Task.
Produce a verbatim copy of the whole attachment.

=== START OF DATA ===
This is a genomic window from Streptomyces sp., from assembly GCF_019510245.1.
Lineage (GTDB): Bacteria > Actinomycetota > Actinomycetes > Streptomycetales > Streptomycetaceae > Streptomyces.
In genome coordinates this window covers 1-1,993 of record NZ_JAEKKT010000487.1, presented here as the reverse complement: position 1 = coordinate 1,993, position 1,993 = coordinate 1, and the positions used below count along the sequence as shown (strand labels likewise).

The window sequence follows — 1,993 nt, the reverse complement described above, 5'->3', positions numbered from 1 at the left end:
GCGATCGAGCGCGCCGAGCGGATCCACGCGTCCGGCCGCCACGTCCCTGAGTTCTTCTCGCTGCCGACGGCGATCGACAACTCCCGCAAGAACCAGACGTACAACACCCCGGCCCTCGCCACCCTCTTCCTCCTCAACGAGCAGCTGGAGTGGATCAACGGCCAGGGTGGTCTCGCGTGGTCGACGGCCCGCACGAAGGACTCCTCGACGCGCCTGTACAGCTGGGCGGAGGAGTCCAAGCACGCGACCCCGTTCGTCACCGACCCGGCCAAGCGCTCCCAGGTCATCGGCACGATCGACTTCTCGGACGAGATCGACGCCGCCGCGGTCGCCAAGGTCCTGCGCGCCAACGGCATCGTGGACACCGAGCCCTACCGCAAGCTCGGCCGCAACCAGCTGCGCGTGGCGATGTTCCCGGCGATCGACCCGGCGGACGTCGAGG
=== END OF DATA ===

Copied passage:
This is a genomic window from Streptomyces sp., from assembly GCF_019510245.1.
Lineage (GTDB): Bacteria > Actinomycetota > Actinomycetes > Streptomycetales > Streptomycetaceae > Streptomyces.
In genome coordinates this window covers 1-1,993 of record NZ_JAEKKT010000487.1, presented here as the reverse complement: position 1 = coordinate 1,993, position 1,993 = coordinate 1, and the positions used below count along the sequence as shown (strand labels likewise).

The window sequence follows — 1,993 nt, the reverse complement described above, 5'->3', positions numbered from 1 at the left end:
GCGATCGAGCGCGCCGAGCGGATCCACGCGTCCGGCCGCCACGTCCCTGAGTTCTTCTCGCTGCCGACGGCGATCGACAACTCCCGCAAGAACCAGACGTACAACACCCCGGCCCTCGCCACCCTCTTCCTCCTCAACGAGCAGCTGGAGTGGATCAACGGCCAGGGTGGTCTCGCGTGGTCGACGGCCCGCACGAAGGACTCCTCGACGCGCCTGTACAGCTGGGCGGAGGAGTCCAAGCACGCGACCCCGTTCGTCACCGACCCGGCCAAGCGCTCCCAGGTCATCGGCACGATCGACTTCTCGGACGAGATCGACGCCGCCGCGGTCGCCAAGGTCCTGCGCGCCAACGGCATCGTGGACACCGAGCCCTACCGCAAGCTCGGCCGCAACCAGCTGCGCGTGGCGATGTTCCCGGCGATCGACCCGGCGGACGTCGAGG